Snowstorms kill 17 as America braces itself for further weekend of misery

MILLIONS of Americans were braced for another deadly blast of wintry weather last night, as the death toll from the first storms of the season climbed to at least 17.

Forecasters said a massive belt of snow and ice stretching thousands of miles, from the Midwest to New England, would leave freezing temperatures and treacherous conditions in its wake, heaping more misery on those caught out by the unexpected severity of winter's opening salvo.

Entire towns lost power, colleges and hospitals were closed in several states and thousands of air passengers were left stranded by the big chill, which prompted the governor of Wisconsin to declare a state of emergency.

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Most of the deaths, meanwhile, came in road accidents blamed on the hazardous conditions.

More than half a metre of snow fell in Iowa and Wisconsin, blown by wind gusts of 50mph into drifts 4.5m high. Parts of upstate New York, Maine, New Hampshire and Pennsylvania were also hit, and residents of Kansas and Montana were warned that they faced a new deluge of snow overnight.

The National Weather Service (NWS) issued fresh warnings yesterday of freezing temperatures in Wisconsin, Iowa and Illinois.

"It's already very cold across the entire region," said Casey Sullivan, an NWS meteorologist. Temperatures there might remain as low as -19C, she said, with wind chill making it feel -32C.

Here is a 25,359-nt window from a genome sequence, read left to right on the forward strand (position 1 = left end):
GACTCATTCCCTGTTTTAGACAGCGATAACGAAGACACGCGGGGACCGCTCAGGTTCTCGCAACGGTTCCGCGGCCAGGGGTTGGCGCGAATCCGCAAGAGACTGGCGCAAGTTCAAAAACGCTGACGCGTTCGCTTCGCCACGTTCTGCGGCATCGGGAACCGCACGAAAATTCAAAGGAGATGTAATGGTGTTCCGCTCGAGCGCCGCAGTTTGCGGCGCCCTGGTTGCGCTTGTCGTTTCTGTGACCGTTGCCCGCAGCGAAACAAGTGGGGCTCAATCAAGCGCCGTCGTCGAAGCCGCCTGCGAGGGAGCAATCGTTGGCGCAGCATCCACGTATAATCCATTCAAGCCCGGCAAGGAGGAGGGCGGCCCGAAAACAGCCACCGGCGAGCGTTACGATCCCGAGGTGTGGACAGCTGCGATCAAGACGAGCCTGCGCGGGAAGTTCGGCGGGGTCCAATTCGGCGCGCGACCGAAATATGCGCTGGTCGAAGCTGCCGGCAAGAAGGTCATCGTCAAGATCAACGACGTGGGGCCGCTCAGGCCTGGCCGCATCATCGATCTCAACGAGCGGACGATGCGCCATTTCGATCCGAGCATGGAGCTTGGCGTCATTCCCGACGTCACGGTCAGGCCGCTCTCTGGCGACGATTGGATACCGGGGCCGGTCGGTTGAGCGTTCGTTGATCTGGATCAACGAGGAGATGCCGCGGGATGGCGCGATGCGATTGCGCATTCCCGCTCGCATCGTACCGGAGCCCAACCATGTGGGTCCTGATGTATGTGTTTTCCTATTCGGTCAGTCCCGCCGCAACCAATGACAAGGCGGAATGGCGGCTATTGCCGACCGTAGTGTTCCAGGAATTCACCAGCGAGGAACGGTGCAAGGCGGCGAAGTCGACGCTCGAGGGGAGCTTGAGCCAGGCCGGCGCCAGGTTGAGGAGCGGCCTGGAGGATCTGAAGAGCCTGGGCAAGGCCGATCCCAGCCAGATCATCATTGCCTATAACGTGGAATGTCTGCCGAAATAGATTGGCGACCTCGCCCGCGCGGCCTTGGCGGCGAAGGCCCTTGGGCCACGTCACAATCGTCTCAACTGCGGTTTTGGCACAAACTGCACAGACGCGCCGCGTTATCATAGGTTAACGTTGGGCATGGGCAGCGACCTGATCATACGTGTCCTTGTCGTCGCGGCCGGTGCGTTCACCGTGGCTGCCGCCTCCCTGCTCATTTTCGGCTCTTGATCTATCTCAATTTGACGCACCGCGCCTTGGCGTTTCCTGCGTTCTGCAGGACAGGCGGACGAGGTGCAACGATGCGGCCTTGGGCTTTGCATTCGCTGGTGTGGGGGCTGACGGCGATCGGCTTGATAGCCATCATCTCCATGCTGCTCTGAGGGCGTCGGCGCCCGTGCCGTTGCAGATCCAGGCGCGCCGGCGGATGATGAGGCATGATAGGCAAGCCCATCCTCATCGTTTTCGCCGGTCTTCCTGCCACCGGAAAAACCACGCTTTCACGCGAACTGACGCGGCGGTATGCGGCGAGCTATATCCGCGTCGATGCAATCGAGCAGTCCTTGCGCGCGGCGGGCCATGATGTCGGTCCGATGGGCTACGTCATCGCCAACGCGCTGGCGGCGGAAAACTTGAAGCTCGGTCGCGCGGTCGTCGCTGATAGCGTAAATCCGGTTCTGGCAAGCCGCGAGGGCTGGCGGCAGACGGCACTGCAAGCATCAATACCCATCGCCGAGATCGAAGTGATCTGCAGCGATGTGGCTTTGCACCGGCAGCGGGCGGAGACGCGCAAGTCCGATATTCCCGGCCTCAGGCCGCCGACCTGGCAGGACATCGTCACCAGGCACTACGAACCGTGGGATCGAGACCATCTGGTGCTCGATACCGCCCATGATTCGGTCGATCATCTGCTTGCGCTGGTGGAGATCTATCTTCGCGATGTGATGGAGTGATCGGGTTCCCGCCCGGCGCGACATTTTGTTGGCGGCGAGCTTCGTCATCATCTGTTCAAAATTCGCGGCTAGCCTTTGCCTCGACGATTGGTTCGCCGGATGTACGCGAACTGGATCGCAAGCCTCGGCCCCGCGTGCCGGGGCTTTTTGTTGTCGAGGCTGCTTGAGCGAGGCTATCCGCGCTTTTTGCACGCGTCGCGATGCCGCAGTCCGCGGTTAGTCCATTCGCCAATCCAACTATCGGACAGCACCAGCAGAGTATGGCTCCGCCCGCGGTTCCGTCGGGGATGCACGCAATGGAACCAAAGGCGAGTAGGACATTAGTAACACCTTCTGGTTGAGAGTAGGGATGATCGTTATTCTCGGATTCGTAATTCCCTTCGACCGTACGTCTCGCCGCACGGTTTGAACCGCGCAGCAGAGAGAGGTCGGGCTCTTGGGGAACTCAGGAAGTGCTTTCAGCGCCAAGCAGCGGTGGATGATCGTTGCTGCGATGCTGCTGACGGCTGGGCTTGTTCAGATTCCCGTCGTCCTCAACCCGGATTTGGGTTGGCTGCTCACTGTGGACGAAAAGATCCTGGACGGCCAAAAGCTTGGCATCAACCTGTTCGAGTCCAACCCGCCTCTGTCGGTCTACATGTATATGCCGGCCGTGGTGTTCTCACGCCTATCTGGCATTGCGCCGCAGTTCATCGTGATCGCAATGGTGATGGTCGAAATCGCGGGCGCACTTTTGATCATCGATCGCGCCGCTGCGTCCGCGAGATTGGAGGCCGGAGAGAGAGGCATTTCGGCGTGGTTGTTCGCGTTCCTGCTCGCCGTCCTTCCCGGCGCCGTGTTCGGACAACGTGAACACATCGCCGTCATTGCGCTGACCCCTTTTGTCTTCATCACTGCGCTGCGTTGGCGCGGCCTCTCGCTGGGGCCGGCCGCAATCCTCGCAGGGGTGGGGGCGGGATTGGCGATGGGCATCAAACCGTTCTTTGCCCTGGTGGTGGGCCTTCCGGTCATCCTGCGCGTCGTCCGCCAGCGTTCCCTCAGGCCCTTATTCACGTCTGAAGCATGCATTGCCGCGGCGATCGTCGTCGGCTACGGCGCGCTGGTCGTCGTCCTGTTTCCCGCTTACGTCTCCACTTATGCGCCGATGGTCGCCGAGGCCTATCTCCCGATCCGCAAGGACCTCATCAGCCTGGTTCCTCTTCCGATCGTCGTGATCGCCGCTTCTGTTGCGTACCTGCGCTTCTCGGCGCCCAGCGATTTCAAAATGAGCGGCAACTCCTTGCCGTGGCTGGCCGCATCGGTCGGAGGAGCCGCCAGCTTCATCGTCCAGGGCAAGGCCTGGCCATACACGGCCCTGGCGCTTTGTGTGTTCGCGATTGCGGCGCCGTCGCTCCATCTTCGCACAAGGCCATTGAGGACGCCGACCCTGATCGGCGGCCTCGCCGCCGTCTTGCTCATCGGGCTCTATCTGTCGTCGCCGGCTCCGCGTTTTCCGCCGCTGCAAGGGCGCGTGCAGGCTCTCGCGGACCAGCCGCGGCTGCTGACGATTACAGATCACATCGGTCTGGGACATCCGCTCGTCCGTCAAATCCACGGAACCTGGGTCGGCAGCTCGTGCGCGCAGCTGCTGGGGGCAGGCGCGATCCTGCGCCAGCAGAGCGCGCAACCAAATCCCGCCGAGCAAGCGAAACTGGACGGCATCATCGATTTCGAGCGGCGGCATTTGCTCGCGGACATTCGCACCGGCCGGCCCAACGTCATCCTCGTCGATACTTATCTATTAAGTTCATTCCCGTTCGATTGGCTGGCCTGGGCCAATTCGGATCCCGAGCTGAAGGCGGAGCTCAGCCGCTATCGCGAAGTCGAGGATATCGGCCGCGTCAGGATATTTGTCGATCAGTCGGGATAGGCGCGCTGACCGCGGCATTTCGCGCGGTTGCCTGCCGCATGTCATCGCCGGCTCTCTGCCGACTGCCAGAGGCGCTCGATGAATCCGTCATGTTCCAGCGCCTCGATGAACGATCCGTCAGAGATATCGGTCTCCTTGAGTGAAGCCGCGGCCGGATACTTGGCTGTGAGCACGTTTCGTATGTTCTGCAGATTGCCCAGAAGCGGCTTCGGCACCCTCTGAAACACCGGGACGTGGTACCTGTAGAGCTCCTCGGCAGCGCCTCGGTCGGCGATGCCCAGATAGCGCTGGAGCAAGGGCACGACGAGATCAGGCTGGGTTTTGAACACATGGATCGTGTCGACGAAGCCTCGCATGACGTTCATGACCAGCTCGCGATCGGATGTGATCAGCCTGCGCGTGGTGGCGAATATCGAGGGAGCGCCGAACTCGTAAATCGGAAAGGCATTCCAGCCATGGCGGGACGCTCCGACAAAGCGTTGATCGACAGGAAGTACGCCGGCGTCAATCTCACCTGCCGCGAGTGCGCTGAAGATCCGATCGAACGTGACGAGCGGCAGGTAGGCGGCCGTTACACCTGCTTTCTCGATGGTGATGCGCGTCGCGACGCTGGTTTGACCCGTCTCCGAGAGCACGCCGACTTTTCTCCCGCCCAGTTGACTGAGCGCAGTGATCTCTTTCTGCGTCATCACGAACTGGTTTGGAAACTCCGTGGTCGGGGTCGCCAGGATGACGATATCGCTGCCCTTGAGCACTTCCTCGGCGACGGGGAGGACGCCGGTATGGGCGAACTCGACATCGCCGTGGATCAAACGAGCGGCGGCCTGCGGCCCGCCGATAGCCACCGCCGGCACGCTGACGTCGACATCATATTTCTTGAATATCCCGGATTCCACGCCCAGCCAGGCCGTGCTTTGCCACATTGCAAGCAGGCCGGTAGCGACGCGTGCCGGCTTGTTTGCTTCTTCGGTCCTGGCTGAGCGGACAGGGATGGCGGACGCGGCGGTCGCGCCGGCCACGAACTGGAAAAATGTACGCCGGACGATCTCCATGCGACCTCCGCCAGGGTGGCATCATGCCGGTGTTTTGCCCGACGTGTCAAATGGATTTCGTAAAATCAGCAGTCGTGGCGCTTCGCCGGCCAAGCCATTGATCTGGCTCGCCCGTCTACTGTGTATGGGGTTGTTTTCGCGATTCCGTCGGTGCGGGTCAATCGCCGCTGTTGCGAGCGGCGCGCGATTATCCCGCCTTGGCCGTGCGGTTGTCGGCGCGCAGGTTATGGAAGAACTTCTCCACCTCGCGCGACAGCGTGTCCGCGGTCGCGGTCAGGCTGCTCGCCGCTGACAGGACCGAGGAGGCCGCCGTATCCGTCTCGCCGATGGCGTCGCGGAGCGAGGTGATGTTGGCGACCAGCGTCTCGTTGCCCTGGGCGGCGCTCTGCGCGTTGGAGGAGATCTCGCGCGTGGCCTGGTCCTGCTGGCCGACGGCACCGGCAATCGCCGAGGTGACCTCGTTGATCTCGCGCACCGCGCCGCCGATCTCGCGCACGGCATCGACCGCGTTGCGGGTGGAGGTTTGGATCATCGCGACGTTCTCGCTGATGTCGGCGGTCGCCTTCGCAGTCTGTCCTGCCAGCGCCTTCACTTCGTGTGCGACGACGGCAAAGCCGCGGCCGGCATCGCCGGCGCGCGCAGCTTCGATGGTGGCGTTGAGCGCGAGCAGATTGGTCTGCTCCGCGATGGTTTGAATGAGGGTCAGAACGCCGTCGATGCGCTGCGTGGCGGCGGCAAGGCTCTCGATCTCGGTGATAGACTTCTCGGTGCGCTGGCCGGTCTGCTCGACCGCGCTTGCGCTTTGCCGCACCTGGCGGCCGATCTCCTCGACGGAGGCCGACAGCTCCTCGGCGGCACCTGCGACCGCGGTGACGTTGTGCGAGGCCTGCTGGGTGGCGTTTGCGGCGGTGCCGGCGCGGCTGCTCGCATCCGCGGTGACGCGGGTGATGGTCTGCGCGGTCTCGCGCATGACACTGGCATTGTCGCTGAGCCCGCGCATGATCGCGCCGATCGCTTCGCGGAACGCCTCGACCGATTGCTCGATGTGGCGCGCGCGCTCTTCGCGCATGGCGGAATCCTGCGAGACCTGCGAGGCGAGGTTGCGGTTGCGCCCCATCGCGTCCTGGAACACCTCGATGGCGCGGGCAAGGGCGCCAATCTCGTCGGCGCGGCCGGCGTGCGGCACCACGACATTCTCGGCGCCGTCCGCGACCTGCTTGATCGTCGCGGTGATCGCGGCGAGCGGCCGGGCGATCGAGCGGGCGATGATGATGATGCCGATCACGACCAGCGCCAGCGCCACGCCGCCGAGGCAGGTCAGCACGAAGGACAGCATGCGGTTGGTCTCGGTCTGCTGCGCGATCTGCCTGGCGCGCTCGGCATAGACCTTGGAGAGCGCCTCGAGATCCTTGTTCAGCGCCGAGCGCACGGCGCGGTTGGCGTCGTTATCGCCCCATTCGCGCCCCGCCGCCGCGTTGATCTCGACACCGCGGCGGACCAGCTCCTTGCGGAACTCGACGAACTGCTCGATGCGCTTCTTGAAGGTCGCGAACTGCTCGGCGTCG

The scale of the storm, which swept eastwards across the US from small beginnings in California at the start of the week, caught weather experts by surprise after the unusually mild November.

Many southern and western states, among the last to be affected by winter gales moving south from Canada, were also caught out. The NWS reported record snow in Flagstaff, Arizona, wind gusts of up to 100mph in New Mexico, and wind chills of -40C in Montana.

Before the last of the storm passes off the coast of Maine today, at least two-thirds of the country was expected to have been hit. Wisconsin governor Jim Doyle last night put troops on standby for rescue and recovery missions.

"We are expecting blizzard-like conditions for much of the state over the next 24 to 36 hours," he said. "As a precautionary measure, I've declared a state of emergency for National Guard assets to be available to respond as needed."

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In state capital Madison, more than half a metre of snow fell, and many residents caught in the storm were stranded when the city's buses were suspended. About 30,000 households in the state were still without electricity last night as crews worked to free power lines from fallen trees.

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